Scientists at Yellowstone discover a “dome-shaped uplift” as if that park “was breathing,” which leads them to believe there is an intrusion of magma in the supervolcano.
The dreaded supervolcano spreads under the surface of Wyoming, Montana, and Idaho. If the volcano ever does explode, it will be a global catastrophic disaster.
To better understand the volcano and the Yellowstone terrain, geologists started by looking at the elevation and the changes throughout the years.
From the 1920s, when surveyors came to check the elevation for a road, until 1975, when a magnitude six earthquake happened, the change was so drastic that researchers didn’t believe it. The ground had risen over 70 centimeters in that amount of time.
Due to the constant change, researchers at Hayden Valley in Yellowstone started carrying out surveys every year beginning in the 1980s.
“He was interested in seeing whether we could actually measure this by some direct means,” said geologist Dr. Robert Christiansen. “So one of the things I did at that time was to get funding together to get the USGS topographic division involved in reveling.”
“We felt that with as much deformation as there appeared to be, that there should be measurable changes in elevations in the park.”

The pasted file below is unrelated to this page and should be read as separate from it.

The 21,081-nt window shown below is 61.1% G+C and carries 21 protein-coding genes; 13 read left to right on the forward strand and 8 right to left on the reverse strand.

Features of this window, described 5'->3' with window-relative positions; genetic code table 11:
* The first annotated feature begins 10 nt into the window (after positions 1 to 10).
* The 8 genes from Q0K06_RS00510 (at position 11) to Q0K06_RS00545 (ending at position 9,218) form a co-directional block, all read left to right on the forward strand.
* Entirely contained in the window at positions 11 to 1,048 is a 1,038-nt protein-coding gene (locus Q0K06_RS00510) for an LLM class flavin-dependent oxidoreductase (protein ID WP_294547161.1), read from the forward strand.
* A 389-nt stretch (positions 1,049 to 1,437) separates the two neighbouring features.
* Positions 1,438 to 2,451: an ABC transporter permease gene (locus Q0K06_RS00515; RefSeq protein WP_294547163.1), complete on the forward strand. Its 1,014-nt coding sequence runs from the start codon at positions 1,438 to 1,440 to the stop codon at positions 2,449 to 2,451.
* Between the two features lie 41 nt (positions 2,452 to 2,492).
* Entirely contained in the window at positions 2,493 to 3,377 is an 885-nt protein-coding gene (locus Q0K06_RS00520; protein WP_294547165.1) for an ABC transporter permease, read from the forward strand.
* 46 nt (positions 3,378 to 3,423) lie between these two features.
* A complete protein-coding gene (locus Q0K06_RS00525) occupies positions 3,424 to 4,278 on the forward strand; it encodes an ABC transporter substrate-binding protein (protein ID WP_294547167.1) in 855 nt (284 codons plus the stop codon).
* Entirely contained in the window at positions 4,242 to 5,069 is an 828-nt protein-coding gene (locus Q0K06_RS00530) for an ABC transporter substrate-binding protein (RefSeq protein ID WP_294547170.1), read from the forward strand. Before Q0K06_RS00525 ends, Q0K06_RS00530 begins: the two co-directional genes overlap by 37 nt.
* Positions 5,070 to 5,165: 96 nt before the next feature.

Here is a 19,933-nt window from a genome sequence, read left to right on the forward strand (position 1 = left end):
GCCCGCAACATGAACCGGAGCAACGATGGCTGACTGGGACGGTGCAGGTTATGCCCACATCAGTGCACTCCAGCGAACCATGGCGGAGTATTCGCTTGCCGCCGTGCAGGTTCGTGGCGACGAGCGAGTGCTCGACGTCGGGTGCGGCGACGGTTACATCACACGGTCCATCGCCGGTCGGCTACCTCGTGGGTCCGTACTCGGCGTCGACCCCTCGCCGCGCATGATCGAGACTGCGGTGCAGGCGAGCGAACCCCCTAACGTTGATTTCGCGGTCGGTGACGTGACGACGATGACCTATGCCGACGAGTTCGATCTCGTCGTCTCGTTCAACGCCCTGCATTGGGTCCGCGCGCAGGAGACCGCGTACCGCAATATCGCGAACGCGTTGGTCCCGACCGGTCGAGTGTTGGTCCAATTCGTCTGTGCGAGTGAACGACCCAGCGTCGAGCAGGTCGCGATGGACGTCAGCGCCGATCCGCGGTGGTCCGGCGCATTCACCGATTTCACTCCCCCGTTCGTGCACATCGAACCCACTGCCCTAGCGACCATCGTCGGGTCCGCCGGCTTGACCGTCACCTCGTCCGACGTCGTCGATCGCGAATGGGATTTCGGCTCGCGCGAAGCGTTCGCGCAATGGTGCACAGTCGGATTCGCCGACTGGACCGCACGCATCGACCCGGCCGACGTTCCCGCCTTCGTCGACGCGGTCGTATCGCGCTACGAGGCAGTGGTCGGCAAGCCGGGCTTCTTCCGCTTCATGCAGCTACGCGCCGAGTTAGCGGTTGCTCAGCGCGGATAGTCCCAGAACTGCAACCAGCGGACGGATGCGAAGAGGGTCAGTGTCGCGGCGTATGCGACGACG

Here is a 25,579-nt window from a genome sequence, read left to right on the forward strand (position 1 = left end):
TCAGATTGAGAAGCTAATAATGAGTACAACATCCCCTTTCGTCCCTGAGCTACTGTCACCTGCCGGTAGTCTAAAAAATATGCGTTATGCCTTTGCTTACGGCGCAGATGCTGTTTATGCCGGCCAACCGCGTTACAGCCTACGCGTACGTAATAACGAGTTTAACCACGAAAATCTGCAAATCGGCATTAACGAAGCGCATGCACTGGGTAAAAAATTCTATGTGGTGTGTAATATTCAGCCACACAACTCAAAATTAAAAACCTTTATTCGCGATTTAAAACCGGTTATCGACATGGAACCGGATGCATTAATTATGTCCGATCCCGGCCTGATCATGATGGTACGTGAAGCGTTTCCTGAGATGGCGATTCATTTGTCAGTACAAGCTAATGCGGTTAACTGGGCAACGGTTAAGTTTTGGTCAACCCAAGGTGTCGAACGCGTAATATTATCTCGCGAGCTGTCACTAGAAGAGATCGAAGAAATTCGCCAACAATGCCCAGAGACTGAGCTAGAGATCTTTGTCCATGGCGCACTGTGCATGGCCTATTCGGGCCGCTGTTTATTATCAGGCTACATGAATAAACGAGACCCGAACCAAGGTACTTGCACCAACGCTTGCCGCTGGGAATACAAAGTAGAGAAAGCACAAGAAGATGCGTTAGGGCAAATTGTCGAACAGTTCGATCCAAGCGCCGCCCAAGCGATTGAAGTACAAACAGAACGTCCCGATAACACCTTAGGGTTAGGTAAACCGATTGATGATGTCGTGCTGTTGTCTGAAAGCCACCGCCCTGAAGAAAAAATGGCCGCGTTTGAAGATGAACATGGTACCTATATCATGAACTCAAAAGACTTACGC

And there was. In 1983 and 1984 the ground was still rising, but in 1985 it suddenly stopped. From 1986 until the mid-1990s, it started to go back up as if the earth was breathing.
In more recent years, from 2004 until 2010, the ground was rising until and then lowering again in 2014. Then researchers saw a year of uplift, and from 2015 until the present, the park is lowering or subsidizing.
But don’t worry about feeling any change. The rate of movement is roughly one to three centimeters a year.
The Norris Geyser Basin
In the early 2000s, GPS was installed to get a real-time report of these changes. Officials quickly noticed the difference it has on the Norris Geyser Basin.
“We saw rapid uplift in 2013,” said Yellowstone Volcano Observatory Scientist-in-Charge Mike Poland. “That uplift culminated in March of 2014 with a magnitude 4.8 earthquake. Right after that earthquake, Norris began subsiding.”
He explains why this is.
“That was probably water that was backing up beneath the Norris Geyser Basin behind some valve that was holding things back, and the earthquake was that value breaking, and that water draining out which caused the area to subside.”
When Will the Supervolcano Erupt?
This information suggests that the supervolcano hotspot could be in a state of “waning.”
“We discovered that deposits previously believed to belong to multiple, smaller eruptions were, in fact, colossal sheets of volcanic material from two previously unknown supereruptions at about nine and 8.7 million years ago,” said the University of Leicester volcanologist Thomas Knott.
The eruptions of the supervolcano happened during the Miocene era. This suggests the area experiences eruptions once over 500,000 years.
On the other hand, in the past three million years, the volcano has only had two supereruptions. Scientists think that the frequency of the eruptions is slowing considerably, which is good news for us.